Access to higher education in the third age: the value of diversity

Bunyan, Karen (2003) Access to higher education in the third age: the value of diversity. [Conference Proceedings]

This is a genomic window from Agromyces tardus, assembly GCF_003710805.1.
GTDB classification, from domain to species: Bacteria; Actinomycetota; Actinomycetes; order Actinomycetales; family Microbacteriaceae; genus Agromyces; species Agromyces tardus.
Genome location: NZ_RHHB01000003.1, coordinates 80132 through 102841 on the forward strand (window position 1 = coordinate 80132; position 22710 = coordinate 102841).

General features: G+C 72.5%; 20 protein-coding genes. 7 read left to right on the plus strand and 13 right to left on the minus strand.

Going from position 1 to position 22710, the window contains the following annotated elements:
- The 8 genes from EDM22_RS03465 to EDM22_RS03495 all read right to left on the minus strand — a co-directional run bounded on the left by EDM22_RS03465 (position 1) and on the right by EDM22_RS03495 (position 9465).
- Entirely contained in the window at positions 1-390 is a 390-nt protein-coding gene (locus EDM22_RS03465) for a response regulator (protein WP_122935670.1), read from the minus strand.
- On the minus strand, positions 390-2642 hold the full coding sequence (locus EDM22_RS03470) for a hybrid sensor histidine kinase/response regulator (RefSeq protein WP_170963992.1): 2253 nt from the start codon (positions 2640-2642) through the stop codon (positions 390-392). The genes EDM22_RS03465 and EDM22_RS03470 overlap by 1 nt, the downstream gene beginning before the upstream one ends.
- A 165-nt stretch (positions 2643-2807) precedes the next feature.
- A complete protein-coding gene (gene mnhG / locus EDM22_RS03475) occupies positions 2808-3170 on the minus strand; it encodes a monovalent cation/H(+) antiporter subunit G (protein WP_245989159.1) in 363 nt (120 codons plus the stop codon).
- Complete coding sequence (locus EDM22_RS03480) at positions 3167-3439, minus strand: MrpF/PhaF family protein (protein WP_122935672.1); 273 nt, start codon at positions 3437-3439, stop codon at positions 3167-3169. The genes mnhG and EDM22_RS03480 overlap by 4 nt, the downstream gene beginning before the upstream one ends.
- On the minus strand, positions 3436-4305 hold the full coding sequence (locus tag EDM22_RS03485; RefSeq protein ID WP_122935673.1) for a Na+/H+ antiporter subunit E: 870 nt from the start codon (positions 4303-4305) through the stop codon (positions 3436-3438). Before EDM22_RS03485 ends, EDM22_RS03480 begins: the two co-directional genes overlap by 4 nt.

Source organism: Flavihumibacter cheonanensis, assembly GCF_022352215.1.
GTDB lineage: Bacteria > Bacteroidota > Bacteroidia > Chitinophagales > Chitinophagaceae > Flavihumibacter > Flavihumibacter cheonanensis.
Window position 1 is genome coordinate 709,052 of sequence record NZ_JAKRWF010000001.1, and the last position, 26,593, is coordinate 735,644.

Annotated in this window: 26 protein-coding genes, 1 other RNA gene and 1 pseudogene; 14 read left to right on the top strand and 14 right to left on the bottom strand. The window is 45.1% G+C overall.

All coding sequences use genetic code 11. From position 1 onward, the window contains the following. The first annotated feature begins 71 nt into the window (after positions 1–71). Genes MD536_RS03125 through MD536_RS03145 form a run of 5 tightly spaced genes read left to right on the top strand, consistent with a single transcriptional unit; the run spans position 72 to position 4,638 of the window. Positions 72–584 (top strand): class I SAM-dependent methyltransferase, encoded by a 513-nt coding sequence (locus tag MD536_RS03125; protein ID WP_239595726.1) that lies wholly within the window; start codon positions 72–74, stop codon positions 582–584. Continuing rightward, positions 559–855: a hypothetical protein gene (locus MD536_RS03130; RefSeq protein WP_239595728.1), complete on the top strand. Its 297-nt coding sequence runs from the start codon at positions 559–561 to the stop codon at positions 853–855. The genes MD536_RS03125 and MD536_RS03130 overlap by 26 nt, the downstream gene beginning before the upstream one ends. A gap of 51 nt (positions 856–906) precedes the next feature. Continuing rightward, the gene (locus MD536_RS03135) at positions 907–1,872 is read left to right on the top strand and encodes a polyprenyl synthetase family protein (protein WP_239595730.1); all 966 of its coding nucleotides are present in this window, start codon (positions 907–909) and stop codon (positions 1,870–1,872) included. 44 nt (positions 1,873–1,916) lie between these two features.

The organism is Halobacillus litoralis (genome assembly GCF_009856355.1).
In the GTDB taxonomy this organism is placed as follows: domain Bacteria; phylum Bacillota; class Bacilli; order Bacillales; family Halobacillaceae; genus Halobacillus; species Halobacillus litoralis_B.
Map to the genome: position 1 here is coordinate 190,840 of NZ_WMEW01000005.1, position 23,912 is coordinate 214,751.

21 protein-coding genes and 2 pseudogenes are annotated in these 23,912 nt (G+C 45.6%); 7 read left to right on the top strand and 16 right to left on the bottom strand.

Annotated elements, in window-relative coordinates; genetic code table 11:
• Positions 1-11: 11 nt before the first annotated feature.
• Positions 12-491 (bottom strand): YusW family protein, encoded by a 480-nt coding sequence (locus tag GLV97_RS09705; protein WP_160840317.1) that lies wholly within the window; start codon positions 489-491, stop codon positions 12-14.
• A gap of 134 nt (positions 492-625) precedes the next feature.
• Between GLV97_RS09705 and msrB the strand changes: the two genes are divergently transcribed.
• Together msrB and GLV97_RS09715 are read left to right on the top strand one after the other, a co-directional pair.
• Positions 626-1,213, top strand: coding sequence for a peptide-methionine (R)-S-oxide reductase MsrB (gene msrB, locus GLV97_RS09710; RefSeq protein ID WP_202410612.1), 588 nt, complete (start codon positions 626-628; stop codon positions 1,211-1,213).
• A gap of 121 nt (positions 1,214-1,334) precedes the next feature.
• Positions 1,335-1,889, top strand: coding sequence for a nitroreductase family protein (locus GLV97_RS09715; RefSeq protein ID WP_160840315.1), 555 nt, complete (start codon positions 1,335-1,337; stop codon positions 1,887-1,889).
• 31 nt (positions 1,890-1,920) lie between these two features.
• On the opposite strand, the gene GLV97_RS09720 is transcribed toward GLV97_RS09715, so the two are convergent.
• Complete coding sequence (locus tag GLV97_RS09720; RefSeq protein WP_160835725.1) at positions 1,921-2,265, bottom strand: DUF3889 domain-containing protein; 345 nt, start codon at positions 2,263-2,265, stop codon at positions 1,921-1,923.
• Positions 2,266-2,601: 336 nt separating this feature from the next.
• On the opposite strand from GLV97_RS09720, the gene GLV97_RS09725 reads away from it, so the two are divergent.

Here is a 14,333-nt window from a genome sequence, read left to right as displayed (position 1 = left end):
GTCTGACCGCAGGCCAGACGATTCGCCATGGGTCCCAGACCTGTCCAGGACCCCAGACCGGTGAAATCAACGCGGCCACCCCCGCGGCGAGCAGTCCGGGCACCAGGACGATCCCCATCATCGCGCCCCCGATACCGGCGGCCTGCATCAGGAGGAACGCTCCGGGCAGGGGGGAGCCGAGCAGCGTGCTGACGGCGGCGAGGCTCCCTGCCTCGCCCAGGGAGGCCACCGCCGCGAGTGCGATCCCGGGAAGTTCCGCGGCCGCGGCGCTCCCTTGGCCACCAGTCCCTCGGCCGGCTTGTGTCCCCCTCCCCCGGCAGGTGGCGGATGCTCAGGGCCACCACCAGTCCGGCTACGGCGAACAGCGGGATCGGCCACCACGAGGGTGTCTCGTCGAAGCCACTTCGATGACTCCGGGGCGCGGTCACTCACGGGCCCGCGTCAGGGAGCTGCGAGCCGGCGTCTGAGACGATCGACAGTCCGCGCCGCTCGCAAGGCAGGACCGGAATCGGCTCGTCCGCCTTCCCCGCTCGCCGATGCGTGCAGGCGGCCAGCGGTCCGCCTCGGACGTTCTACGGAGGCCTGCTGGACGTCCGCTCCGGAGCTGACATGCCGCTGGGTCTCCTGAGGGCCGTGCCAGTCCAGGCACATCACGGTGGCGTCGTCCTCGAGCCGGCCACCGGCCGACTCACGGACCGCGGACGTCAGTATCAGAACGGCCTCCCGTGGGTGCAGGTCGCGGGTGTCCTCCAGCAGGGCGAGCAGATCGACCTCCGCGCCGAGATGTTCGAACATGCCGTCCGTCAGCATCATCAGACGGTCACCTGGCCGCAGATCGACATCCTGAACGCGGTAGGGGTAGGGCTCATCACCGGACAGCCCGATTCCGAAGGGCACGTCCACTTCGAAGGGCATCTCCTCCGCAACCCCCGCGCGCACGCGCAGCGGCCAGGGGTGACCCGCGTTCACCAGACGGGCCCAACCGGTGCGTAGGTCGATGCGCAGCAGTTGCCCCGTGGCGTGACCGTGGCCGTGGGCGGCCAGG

There is a wide gap in the educational attainment levels of younger and older people in; Ireland (Irish Equality Authority, 2002:61), which may be due to past deficiencies in the Irish; second level system. Only one-third of adults between the ages of 55 and 64 have completed; second level education compared to two-thirds of adults between the ages of 25 and 34 (Irish; Department of Education and Science, 2000:34-36). The participation of mature students in; higher education in Ireland is amongst the lowest in the OECD (Irish Department of; Education and Science, 2000:18). Only 5% of students in higher education in Ireland are; mature students compared to 33% in the UK and 29% in Northern Ireland (Lynch, 1999:189).; As well as the low proportions of mature students, the majority are relatively young with only; 5% of mature students aged fifty or over (Lynch, 1999:192).; It is now widely accepted that older adults have special educational needs (Elmore, 1999: 12),; which must be respected and reflected in education (Irish Department of Education and; Science, 2000:13). Older adults have been instrumental through their economic contribution; to the education system which has proved beneficial to the economic advancement of the; country, and to the personal benefit of younger generations in Ireland and therefore, should; now have the opportunity to participate in education for themselves (Irish Equality Authority,; 2002:58). As discrimination on the grounds of age is prohibited under the Equal Status Act; Department of Justice, Equality and Law Reform, 2000, p.10), people over the age of fifty; should have the same right to education as younger people.; However there are well-documented barriers that affect older adults in returning to learning.; Psychological factors such as feeling out of place among younger students or fear of; competition with younger students may be a barrier to learning (Scala, 1996:761). Scala; (1996:761) also found that older adults returning to education may have some academic; difficulties. These barriers need to be addressed if we are to provide equal opportunities in; education.; With an increase in the amount of older learners returning to education, the age diverse; classroom will become commonplace. Therefore, to plan effectively for older learners, it is; important to lean what their interests, motivations and experiences are in the classroom; (Scala, 1996:748).

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